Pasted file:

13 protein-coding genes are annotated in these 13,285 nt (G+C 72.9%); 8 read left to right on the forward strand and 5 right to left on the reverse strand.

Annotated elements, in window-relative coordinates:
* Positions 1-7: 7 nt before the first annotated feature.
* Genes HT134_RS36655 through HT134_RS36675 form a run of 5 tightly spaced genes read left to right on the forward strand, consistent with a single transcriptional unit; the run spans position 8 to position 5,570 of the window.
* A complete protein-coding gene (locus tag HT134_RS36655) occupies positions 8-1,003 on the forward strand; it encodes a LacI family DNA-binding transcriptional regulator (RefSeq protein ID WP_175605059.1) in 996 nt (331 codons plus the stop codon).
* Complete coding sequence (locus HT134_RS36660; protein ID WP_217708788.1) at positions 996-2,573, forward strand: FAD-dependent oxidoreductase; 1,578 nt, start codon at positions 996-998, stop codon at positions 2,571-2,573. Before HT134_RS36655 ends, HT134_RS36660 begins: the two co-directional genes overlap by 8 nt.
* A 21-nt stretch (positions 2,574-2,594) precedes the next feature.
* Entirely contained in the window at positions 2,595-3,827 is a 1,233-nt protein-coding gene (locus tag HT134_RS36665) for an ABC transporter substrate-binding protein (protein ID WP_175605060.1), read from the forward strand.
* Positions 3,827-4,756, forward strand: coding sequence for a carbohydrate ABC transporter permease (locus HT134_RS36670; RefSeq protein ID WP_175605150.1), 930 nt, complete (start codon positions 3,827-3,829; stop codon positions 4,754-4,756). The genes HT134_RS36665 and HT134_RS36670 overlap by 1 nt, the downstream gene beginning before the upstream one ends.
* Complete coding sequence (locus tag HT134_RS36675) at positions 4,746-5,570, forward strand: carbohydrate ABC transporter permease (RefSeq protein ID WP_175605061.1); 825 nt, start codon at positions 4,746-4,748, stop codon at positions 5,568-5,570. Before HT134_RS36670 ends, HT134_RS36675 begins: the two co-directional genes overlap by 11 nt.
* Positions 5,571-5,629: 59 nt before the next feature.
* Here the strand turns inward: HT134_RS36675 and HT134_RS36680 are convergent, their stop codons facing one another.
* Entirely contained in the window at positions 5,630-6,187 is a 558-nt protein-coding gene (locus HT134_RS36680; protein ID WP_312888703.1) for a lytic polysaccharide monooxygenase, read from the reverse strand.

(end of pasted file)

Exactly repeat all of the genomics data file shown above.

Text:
13 protein-coding genes are annotated in these 13,285 nt (G+C 72.9%); 8 read left to right on the forward strand and 5 right to left on the reverse strand.

Annotated elements, in window-relative coordinates:
* Positions 1-7: 7 nt before the first annotated feature.
* Genes HT134_RS36655 through HT134_RS36675 form a run of 5 tightly spaced genes read left to right on the forward strand, consistent with a single transcriptional unit; the run spans position 8 to position 5,570 of the window.
* A complete protein-coding gene (locus tag HT134_RS36655) occupies positions 8-1,003 on the forward strand; it encodes a LacI family DNA-binding transcriptional regulator (RefSeq protein ID WP_175605059.1) in 996 nt (331 codons plus the stop codon).
* Complete coding sequence (locus HT134_RS36660; protein ID WP_217708788.1) at positions 996-2,573, forward strand: FAD-dependent oxidoreductase; 1,578 nt, start codon at positions 996-998, stop codon at positions 2,571-2,573. Before HT134_RS36655 ends, HT134_RS36660 begins: the two co-directional genes overlap by 8 nt.
* A 21-nt stretch (positions 2,574-2,594) precedes the next feature.
* Entirely contained in the window at positions 2,595-3,827 is a 1,233-nt protein-coding gene (locus tag HT134_RS36665) for an ABC transporter substrate-binding protein (protein ID WP_175605060.1), read from the forward strand.
* Positions 3,827-4,756, forward strand: coding sequence for a carbohydrate ABC transporter permease (locus HT134_RS36670; RefSeq protein ID WP_175605150.1), 930 nt, complete (start codon positions 3,827-3,829; stop codon positions 4,754-4,756). The genes HT134_RS36665 and HT134_RS36670 overlap by 1 nt, the downstream gene beginning before the upstream one ends.
* Complete coding sequence (locus tag HT134_RS36675) at positions 4,746-5,570, forward strand: carbohydrate ABC transporter permease (RefSeq protein ID WP_175605061.1); 825 nt, start codon at positions 4,746-4,748, stop codon at positions 5,568-5,570. Before HT134_RS36670 ends, HT134_RS36675 begins: the two co-directional genes overlap by 11 nt.
* Positions 5,571-5,629: 59 nt before the next feature.
* Here the strand turns inward: HT134_RS36675 and HT134_RS36680 are convergent, their stop codons facing one another.
* Entirely contained in the window at positions 5,630-6,187 is a 558-nt protein-coding gene (locus HT134_RS36680; protein ID WP_312888703.1) for a lytic polysaccharide monooxygenase, read from the reverse strand.